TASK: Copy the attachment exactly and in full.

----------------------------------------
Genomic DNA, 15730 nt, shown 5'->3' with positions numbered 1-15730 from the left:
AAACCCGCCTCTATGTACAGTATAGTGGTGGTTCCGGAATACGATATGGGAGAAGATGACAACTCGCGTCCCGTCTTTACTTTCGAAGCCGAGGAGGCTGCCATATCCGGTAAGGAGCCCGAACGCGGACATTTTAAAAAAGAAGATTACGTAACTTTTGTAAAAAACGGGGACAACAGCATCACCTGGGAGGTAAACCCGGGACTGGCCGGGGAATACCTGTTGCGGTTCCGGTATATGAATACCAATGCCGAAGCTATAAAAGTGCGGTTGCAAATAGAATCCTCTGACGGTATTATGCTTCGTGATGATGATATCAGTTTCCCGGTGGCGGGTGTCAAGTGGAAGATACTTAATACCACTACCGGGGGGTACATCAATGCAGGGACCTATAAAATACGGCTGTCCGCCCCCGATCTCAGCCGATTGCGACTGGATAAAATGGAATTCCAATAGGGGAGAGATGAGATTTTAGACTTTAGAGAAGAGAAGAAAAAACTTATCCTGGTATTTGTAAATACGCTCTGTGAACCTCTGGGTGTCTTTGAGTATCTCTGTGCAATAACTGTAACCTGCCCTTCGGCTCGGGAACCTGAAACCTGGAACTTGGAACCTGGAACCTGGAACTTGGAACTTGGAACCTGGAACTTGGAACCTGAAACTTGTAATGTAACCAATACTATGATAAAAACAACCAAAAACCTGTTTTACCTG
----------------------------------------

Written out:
Genomic DNA, 15730 nt, shown 5'->3' with positions numbered 1-15730 from the left:
AAACCCGCCTCTATGTACAGTATAGTGGTGGTTCCGGAATACGATATGGGAGAAGATGACAACTCGCGTCCCGTCTTTACTTTCGAAGCCGAGGAGGCTGCCATATCCGGTAAGGAGCCCGAACGCGGACATTTTAAAAAAGAAGATTACGTAACTTTTGTAAAAAACGGGGACAACAGCATCACCTGGGAGGTAAACCCGGGACTGGCCGGGGAATACCTGTTGCGGTTCCGGTATATGAATACCAATGCCGAAGCTATAAAAGTGCGGTTGCAAATAGAATCCTCTGACGGTATTATGCTTCGTGATGATGATATCAGTTTCCCGGTGGCGGGTGTCAAGTGGAAGATACTTAATACCACTACCGGGGGGTACATCAATGCAGGGACCTATAAAATACGGCTGTCCGCCCCCGATCTCAGCCGATTGCGACTGGATAAAATGGAATTCCAATAGGGGAGAGATGAGATTTTAGACTTTAGAGAAGAGAAGAAAAAACTTATCCTGGTATTTGTAAATACGCTCTGTGAACCTCTGGGTGTCTTTGAGTATCTCTGTGCAATAACTGTAACCTGCCCTTCGGCTCGGGAACCTGAAACCTGGAACTTGGAACCTGGAACCTGGAACTTGGAACTTGGAACCTGGAACTTGGAACCTGAAACTTGTAATGTAACCAATACTATGATAAAAACAACCAAAAACCTGTTTTACCTG